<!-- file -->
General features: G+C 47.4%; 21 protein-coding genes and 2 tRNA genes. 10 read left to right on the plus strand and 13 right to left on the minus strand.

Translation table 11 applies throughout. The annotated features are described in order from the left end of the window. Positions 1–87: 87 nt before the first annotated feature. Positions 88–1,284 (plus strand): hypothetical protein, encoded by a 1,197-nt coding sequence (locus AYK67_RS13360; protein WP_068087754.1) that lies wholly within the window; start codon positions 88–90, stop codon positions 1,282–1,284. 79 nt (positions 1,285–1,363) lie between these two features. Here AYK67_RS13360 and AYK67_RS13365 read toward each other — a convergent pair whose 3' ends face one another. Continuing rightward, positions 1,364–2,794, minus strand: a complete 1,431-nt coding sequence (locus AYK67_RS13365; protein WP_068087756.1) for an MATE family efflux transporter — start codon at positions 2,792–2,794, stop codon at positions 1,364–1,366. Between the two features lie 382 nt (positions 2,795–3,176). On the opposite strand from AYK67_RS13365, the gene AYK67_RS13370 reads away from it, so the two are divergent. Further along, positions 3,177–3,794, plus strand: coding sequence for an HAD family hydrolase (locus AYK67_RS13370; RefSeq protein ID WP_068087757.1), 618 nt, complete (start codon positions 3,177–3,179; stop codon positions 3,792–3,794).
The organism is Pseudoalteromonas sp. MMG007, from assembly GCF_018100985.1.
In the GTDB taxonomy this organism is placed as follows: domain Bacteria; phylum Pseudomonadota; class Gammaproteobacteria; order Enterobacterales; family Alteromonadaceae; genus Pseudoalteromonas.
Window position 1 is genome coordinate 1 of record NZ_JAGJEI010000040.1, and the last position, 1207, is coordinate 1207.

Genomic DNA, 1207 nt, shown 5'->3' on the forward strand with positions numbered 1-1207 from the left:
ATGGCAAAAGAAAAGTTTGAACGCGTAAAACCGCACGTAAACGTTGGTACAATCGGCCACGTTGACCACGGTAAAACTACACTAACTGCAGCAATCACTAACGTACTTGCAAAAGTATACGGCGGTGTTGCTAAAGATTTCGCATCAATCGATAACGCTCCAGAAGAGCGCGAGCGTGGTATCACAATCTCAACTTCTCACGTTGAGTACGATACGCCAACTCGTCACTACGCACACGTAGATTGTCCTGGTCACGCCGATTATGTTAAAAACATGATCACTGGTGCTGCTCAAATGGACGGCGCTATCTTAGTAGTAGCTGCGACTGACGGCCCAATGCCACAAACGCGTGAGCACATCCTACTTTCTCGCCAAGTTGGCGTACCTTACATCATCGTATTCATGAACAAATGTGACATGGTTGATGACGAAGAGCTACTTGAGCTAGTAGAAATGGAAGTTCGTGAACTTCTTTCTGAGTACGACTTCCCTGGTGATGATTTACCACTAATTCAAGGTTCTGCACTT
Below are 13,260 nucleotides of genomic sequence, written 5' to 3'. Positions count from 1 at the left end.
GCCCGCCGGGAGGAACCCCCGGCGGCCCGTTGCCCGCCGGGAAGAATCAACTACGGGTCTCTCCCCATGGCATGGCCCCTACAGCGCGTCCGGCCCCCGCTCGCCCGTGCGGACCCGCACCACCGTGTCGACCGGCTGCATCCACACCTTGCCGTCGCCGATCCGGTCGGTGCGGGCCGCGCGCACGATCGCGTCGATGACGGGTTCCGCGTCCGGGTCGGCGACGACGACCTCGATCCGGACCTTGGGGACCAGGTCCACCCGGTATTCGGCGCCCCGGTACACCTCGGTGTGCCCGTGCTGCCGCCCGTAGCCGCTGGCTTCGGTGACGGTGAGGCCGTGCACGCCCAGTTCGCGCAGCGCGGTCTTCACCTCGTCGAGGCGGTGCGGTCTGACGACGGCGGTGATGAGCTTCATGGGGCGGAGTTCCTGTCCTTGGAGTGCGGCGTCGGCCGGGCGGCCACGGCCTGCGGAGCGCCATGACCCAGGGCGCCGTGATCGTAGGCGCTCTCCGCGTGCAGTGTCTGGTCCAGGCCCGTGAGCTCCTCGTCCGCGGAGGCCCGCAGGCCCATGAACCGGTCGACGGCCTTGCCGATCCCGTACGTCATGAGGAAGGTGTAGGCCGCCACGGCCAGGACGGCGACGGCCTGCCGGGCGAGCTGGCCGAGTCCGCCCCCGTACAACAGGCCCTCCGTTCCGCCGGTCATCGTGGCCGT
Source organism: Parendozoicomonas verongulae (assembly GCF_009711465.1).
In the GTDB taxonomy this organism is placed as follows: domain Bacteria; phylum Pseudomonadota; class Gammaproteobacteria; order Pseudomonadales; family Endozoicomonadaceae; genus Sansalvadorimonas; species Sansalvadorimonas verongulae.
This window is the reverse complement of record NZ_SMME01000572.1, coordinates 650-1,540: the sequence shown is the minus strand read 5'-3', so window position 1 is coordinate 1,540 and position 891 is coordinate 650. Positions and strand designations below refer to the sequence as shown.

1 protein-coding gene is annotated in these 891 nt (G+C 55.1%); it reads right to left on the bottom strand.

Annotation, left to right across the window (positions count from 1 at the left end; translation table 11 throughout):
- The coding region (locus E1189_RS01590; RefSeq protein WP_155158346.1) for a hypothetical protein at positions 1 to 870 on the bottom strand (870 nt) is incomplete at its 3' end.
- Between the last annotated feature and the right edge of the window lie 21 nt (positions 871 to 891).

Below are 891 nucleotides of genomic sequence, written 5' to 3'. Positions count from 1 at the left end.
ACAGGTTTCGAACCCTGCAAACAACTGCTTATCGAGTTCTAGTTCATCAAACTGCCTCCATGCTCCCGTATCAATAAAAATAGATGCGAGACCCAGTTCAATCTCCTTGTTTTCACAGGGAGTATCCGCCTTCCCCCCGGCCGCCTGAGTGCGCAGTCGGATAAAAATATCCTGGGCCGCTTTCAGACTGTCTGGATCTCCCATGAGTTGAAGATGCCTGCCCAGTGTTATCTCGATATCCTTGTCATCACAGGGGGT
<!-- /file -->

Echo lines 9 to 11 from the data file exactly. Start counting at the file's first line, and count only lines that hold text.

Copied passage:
GCCCGCCGGGAGGAACCCCCGGCGGCCCGTTGCCCGCCGGGAAGAATCAACTACGGGTCTCTCCCCATGGCATGGCCCCTACAGCGCGTCCGGCCCCCGCTCGCCCGTGCGGACCCGCACCACCGTGTCGACCGGCTGCATCCACACCTTGCCGTCGCCGATCCGGTCGGTGCGGGCCGCGCGCACGATCGCGTCGATGACGGGTTCCGCGTCCGGGTCGGCGACGACGACCTCGATCCGGACCTTGGGGACCAGGTCCACCCGGTATTCGGCGCCCCGGTACACCTCGGTGTGCCCGTGCTGCCGCCCGTAGCCGCTGGCTTCGGTGACGGTGAGGCCGTGCACGCCCAGTTCGCGCAGCGCGGTCTTCACCTCGTCGAGGCGGTGCGGTCTGACGACGGCGGTGATGAGCTTCATGGGGCGGAGTTCCTGTCCTTGGAGTGCGGCGTCGGCCGGGCGGCCACGGCCTGCGGAGCGCCATGACCCAGGGCGCCGTGATCGTAGGCGCTCTCCGCGTGCAGTGTCTGGTCCAGGCCCGTGAGCTCCTCGTCCGCGGAGGCCCGCAGGCCCATGAACCGGTCGACGGCCTTGCCGATCCCGTACGTCATGAGGAAGGTGTAGGCCGCCACGGCCAGGACGGCGACGGCCTGCCGGGCGAGCTGGCCGAGTCCGCCCCCGTACAACAGGCCCTCCGTTCCGCCGGTCATCGTGGCCGT
Source organism: Parendozoicomonas verongulae (assembly GCF_009711465.1).
In the GTDB taxonomy this organism is placed as follows: domain Bacteria; phylum Pseudomonadota; class Gammaproteobacteria; order Pseudomonadales; family Endozoicomonadaceae; genus Sansalvadorimonas; species Sansalvadorimonas verongulae.